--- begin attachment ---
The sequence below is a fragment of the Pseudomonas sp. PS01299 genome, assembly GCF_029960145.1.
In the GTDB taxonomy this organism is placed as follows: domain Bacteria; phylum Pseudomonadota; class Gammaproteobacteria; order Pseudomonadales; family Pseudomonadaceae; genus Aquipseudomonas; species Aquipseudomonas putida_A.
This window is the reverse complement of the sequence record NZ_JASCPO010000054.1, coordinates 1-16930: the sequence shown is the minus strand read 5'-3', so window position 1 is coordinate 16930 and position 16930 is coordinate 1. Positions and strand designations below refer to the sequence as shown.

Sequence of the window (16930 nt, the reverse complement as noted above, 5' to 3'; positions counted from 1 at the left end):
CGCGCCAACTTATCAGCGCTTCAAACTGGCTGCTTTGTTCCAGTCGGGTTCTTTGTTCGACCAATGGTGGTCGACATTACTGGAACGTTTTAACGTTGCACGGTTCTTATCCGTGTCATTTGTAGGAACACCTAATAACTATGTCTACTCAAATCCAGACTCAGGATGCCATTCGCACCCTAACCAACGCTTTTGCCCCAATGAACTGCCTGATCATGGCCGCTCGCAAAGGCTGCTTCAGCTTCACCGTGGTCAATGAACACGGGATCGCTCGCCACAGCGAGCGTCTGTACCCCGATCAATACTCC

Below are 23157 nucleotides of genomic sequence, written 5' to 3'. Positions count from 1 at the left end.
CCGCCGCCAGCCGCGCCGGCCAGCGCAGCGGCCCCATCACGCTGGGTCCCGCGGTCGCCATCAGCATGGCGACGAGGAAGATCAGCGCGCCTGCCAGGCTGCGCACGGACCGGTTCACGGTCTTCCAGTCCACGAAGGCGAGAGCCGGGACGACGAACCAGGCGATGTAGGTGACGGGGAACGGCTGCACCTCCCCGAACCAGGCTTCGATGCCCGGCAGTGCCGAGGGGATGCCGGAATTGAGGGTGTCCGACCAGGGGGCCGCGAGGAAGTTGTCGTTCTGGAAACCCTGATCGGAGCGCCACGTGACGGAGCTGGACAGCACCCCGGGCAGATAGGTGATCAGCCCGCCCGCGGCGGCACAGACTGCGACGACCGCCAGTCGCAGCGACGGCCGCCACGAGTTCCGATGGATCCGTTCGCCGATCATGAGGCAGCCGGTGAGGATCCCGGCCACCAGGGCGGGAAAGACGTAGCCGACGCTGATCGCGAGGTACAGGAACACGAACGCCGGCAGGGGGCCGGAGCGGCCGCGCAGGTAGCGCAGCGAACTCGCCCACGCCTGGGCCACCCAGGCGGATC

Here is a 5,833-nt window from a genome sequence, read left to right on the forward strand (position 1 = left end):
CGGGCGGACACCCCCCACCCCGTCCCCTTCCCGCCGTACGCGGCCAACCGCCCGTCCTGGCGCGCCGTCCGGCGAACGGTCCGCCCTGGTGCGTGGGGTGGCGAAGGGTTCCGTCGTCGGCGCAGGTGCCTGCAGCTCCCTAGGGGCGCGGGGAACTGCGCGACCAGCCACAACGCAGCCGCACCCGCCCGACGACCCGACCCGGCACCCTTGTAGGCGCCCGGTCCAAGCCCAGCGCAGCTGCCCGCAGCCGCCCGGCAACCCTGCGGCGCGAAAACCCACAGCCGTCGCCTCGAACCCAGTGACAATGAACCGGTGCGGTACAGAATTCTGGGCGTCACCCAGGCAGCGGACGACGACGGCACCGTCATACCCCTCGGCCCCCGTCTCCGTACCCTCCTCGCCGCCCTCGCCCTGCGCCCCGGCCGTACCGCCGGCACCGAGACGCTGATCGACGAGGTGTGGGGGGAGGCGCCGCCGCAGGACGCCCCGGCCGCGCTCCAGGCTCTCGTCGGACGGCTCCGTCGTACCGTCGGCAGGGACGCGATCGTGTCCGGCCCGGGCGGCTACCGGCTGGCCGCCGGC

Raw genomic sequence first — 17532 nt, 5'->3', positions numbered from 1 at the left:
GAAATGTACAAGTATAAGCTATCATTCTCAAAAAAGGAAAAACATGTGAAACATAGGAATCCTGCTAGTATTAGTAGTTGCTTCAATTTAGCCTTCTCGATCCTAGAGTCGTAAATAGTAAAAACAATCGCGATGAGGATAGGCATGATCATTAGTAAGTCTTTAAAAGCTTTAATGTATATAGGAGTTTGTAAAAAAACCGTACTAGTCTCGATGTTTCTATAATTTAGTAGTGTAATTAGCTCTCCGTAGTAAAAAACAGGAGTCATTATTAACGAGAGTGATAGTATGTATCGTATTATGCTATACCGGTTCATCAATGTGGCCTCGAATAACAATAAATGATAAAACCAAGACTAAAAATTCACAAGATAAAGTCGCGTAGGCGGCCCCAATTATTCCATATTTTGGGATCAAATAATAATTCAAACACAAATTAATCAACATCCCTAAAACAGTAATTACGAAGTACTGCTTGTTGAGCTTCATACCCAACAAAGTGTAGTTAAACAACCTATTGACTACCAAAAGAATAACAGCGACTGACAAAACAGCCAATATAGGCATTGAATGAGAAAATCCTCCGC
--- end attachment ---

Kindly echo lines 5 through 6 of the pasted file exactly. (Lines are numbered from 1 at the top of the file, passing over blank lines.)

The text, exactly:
CGCGCCAACTTATCAGCGCTTCAAACTGGCTGCTTTGTTCCAGTCGGGTTCTTTGTTCGACCAATGGTGGTCGACATTACTGGAACGTTTTAACGTTGCACGGTTCTTATCCGTGTCATTTGTAGGAACACCTAATAACTATGTCTACTCAAATCCAGACTCAGGATGCCATTCGCACCCTAACCAACGCTTTTGCCCCAATGAACTGCCTGATCATGGCCGCTCGCAAAGGCTGCTTCAGCTTCACCGTGGTCAATGAACACGGGATCGCTCGCCACAGCGAGCGTCTGTACCCCGATCAATACTCC

Below are 23157 nucleotides of genomic sequence, written 5' to 3'. Positions count from 1 at the left end.